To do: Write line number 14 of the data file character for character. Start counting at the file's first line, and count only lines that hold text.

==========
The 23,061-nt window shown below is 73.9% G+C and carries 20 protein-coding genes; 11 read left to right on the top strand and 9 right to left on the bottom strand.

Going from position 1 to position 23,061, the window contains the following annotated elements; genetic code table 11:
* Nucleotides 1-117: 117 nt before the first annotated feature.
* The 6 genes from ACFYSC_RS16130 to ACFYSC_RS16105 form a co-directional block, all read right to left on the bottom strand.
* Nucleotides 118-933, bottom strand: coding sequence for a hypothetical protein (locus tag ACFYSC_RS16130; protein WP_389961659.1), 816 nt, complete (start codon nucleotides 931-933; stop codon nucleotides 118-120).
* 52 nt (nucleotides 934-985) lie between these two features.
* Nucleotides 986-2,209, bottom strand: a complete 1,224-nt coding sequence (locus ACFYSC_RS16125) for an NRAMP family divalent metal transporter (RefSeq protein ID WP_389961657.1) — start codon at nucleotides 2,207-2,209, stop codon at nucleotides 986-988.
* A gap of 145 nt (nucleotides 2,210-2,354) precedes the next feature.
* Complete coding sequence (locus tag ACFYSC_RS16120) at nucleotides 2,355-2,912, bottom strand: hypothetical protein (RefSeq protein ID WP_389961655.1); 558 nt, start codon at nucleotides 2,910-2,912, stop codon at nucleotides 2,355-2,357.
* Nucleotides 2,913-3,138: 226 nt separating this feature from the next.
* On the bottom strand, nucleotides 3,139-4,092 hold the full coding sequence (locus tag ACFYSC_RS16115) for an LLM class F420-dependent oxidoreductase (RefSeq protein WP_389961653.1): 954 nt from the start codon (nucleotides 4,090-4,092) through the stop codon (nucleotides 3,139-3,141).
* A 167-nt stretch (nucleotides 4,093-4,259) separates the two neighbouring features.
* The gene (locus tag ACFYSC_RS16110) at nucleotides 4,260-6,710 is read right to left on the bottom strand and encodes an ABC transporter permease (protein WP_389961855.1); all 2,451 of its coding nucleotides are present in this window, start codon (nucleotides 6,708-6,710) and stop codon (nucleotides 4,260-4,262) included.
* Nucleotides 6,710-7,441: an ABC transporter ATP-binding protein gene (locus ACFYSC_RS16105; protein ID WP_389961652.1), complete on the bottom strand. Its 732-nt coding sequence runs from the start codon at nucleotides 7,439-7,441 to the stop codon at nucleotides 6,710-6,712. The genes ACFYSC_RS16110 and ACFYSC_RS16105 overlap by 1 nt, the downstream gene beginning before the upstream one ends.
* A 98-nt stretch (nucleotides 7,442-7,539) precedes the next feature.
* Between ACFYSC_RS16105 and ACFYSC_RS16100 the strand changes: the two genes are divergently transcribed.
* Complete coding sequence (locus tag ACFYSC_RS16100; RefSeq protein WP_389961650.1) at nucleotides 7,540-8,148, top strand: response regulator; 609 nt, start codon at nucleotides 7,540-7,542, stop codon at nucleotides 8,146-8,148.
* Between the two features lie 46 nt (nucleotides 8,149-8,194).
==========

* Nucleotides 6,710-7,441: an ABC transporter ATP-binding protein gene (locus ACFYSC_RS16105; protein ID WP_389961652.1), complete on the bottom strand. Its 732-nt coding sequence runs from the start codon at nucleotides 7,439-7,441 to the stop codon at nucleotides 6,710-6,712. The genes ACFYSC_RS16110 and ACFYSC_RS16105 overlap by 1 nt, the downstream gene beginning before the upstream one ends.